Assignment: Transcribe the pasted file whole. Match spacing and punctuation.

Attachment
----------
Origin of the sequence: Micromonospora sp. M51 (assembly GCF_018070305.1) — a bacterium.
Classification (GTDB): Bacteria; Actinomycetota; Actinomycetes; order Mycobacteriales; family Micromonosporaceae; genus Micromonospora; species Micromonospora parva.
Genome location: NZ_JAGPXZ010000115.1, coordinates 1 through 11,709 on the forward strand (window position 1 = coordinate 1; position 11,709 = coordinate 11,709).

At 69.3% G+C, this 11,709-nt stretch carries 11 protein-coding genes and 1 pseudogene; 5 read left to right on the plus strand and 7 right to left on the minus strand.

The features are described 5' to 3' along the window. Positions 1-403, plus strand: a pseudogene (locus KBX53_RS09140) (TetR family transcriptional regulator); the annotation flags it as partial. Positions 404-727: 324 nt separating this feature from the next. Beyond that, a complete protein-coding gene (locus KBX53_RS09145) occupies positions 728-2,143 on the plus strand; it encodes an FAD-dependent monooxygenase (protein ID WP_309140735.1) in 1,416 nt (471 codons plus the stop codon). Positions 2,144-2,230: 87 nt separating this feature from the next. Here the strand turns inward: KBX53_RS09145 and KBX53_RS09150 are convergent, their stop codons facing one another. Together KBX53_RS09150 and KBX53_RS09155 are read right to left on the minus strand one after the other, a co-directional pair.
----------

Origin of the sequence: Micromonospora sp. M51 (assembly GCF_018070305.1) — a bacterium.
Classification (GTDB): Bacteria; Actinomycetota; Actinomycetes; order Mycobacteriales; family Micromonosporaceae; genus Micromonospora; species Micromonospora parva.
Genome location: NZ_JAGPXZ010000115.1, coordinates 1 through 11,709 on the forward strand (window position 1 = coordinate 1; position 11,709 = coordinate 11,709).

At 69.3% G+C, this 11,709-nt stretch carries 11 protein-coding genes and 1 pseudogene; 5 read left to right on the plus strand and 7 right to left on the minus strand.

The features are described 5' to 3' along the window. Positions 1-403, plus strand: a pseudogene (locus KBX53_RS09140) (TetR family transcriptional regulator); the annotation flags it as partial. Positions 404-727: 324 nt separating this feature from the next. Beyond that, a complete protein-coding gene (locus KBX53_RS09145) occupies positions 728-2,143 on the plus strand; it encodes an FAD-dependent monooxygenase (protein ID WP_309140735.1) in 1,416 nt (471 codons plus the stop codon). Positions 2,144-2,230: 87 nt separating this feature from the next. Here the strand turns inward: KBX53_RS09145 and KBX53_RS09150 are convergent, their stop codons facing one another. Together KBX53_RS09150 and KBX53_RS09155 are read right to left on the minus strand one after the other, a co-directional pair.